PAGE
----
• Record Created: April 18, 2017
  • Record Updated: December 29, 2017

Box 13, Folder 21, Document 4

http://allenarchive.iac.gatech.edu/originals/ahc_CAR_015_013_021_004.pdf
  • Result Type: Item
  • Item Type: Text
  • Title: Box 13, Folder 21, Document 4
  • Text: August 7 , 1967 Mr. Stanley Milton Tudor P . 0 . Box 93 Lo ell, Michigan Dear Mr . Tudor: I c rta.inly ppreciate your takin the tun to r ite me reg rding the recent CBS ne c ·st you w .o f bat ls oing on in Atlan • Regardle · of all you do and the sincere conc ern of all citizens , it i no Ill' nee that tl'ouble ill not occur. I am m t gr teful for your commendation of our efforts . Sincerely. Ivan Alle: , · Jr . Mayor IAJ'r:eo �
  • Tags: Box 13, Box 13 Folder 21, Folder topic: Race relations | racial matters | 1967
  • Record Created: April 18, 2017
  • Record Updated: December 29, 2017

Box 13, Folder 21, Document 11

http://allenarchive.iac.gatech.edu/originals/ahc_CAR_015_013_021_011.pdf
  • Result Type: Item
  • Item Type: Text
  • Title: Box 13, Folder 21, Document 11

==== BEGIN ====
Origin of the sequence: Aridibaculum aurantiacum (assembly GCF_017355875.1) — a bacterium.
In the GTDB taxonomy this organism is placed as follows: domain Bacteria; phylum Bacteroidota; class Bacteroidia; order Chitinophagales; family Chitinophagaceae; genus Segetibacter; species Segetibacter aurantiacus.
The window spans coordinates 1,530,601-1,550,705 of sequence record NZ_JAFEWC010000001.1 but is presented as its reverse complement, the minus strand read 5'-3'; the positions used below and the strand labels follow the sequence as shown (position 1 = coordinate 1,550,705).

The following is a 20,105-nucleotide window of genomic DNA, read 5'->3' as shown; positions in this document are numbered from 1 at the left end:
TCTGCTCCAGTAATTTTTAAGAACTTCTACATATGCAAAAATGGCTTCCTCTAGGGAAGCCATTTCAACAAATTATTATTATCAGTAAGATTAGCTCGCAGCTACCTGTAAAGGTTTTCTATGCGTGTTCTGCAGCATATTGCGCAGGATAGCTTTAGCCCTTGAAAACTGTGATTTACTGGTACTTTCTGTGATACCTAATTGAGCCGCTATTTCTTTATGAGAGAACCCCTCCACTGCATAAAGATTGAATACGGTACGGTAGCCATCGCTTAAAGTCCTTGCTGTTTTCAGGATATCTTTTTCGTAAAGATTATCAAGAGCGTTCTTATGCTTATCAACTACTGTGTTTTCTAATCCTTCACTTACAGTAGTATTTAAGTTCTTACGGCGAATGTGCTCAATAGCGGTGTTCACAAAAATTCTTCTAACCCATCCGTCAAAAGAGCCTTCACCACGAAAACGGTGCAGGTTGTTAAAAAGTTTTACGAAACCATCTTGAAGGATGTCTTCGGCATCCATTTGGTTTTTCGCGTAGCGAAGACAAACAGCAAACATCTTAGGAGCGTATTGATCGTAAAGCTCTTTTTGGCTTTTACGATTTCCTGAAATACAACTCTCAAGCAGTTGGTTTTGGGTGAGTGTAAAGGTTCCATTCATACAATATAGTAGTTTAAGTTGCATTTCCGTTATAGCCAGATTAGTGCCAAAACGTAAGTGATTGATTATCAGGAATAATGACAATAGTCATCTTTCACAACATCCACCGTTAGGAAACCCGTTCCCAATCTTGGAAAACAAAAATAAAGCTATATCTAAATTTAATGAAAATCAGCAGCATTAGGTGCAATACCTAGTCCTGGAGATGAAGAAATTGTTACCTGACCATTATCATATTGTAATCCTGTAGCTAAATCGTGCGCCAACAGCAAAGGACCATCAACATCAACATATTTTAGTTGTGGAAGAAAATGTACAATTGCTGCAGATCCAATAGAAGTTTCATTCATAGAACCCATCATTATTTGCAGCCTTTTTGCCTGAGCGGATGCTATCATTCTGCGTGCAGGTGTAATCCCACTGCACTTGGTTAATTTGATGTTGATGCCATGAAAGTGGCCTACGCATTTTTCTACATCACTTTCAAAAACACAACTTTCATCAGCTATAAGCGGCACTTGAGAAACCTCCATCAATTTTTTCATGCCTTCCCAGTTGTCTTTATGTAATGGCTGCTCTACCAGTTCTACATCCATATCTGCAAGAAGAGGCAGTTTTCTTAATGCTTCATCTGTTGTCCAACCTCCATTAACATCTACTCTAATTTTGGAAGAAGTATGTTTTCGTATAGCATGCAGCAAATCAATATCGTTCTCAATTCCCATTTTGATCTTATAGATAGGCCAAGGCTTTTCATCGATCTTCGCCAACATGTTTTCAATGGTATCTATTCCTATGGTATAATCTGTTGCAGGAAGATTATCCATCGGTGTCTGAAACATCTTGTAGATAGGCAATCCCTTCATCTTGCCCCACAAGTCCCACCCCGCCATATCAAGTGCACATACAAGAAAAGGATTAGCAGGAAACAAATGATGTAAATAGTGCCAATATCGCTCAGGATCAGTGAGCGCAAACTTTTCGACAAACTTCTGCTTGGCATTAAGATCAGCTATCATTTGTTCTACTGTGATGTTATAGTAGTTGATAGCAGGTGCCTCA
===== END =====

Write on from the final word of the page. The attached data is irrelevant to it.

• Text: July 18., 1967 Honerable Ivan Allen., Jro Mapr City Of Atlanta . City Hall 68 Mitchell street., SoV. Atlanta., Geet'fjla 3Q303, Deer Mayor Allan At a meeting held in the auditorium of the Gl'EA Bu!ldin§;--201 Ashby Street., N.v •., attended by fifty five citizens of the Nash.Bans Area., referemce was made to the fact that I., organizer of the Nash-Bans Coordinating COmmittee., had. written you two letters and have riot received a reply from elthero In one letter., an invitation was extended to yeu to appear before the ahwe named group for the purpose of describing in some detail, the manner and m.ent to which you wish the committee to cooperate and assist in the proposed Url:lan Rene:wal Development under consideration for the Nash~Bans Community. · The comnlttee represents every church ln the cotimunlty. Also, nery parent mese child is in attendance at EJ.. Ware., "English Avenus., or M.M. Betlmne Schools., is represented by the P.T .A. of each f the tbr8e Schools. In addition., Business, Fratemal, Civic and Professional Organizations are also represented. The purpose of this letter., however., ls focused on the future;. Therefore, we would appreciate a c~llllllUl:dcatlon from you indicating the earliest ~ssible date when you and other appropriate city officials C0Uld meet with this collllittee. A special meeting of the comaittee will be called i1111ediately upon receipt of a connmlt:atlon from y.u indicating your availabllf.ty to appear before lts maberso Respectfully yours., 1 EM1lkw rfjlf_. E. Mo ~ ws �
  • Tags: Box 13, Box 13 Folder 21, Folder topic: Race relations | racial matters | 1967
  • Record Created: April 18, 2017
  • Record Updated: December 29, 2017